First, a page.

As one entitled to a handicapped placard, I completely understand. Once I gained that unfortunate privilege, I was even more grateful for the right to keep and bear.

  29. avatar Sheepdog6 says:

    Minor sticking point. The FAA standard for passenger aircraft is 190 and 195 pounds now, depending on the season.

    All your conclusions are invalid now…

    Kidding. Really. Again. Still.

  30. avatar Indiana Tom says:

    After viewing actual gel blocks at the NRA convention, I just have little faith that one round is going to stop the crook. Rifle and shotgun rounds would do much more damage than a pistol round. The gun control crowd states you do not need the “high capacity” magazines, but reviewing actual shootings, I can see a possible good many rounds being expended to eliminate the threat, especially with multiple thugs of whom I almost had a DGU with. Having shot more than a few animals, shot placement can be key.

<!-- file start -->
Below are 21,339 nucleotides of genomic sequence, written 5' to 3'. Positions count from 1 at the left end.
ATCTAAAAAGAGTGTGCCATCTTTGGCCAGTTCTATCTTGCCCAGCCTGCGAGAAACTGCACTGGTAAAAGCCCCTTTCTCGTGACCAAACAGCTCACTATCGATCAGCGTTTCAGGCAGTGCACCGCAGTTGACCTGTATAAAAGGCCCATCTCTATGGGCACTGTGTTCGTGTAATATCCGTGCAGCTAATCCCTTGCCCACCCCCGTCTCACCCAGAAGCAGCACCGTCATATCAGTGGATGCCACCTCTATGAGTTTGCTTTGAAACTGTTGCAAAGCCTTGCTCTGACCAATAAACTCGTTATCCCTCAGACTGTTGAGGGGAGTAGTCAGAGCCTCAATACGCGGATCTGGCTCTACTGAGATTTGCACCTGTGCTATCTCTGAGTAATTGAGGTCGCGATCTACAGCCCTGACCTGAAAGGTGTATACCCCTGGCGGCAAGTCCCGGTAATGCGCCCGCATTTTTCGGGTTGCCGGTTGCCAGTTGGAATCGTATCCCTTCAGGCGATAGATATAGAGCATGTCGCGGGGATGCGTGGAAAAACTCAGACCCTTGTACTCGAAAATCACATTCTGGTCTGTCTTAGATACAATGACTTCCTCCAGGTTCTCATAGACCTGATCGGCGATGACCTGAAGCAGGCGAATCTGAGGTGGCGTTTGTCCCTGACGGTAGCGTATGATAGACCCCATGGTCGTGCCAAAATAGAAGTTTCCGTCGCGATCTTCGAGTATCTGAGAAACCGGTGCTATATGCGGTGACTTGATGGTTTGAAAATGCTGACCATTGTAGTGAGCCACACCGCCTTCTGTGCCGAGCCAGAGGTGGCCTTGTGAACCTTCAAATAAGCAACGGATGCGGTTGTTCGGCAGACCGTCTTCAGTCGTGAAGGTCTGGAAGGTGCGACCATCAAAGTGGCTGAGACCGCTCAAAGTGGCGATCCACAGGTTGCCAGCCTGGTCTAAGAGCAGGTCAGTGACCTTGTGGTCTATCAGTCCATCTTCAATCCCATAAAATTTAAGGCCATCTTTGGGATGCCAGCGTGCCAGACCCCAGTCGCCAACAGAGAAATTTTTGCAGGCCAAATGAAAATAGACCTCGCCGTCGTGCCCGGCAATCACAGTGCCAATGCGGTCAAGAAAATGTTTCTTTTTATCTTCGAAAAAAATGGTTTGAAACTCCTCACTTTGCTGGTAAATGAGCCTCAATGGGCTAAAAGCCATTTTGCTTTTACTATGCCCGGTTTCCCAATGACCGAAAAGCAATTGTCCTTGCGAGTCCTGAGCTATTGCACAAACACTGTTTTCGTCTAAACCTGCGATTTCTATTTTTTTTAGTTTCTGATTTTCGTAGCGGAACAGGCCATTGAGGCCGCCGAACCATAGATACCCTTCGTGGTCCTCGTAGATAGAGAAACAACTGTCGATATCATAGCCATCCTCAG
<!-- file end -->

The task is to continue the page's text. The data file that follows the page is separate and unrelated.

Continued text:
31. avatar jwm says:

    we can run. Like a striped assed ape if given the chance. We can call 911. But when all else fails we need a gun. Caliber means squat. The gun must work. No excuses, it must work each and every time.

    No ammo preferences(hunt with a guy who’s 870 remington will choke on winchester brand ammo), no finicky mags. No excuses. If it don’t work reliably every time it doesn’t need to be on you.

    1. What the GLOCK are you talking about!

      1. avatar jwm says:

        I see what you did there.

  32. avatar Full Cleveland says:

    So to some up;
    As a spear is to a knife long guns are better than handguns hence the worldwide armament of soldiers with long guns but handguns are often effective in non military self defense situations.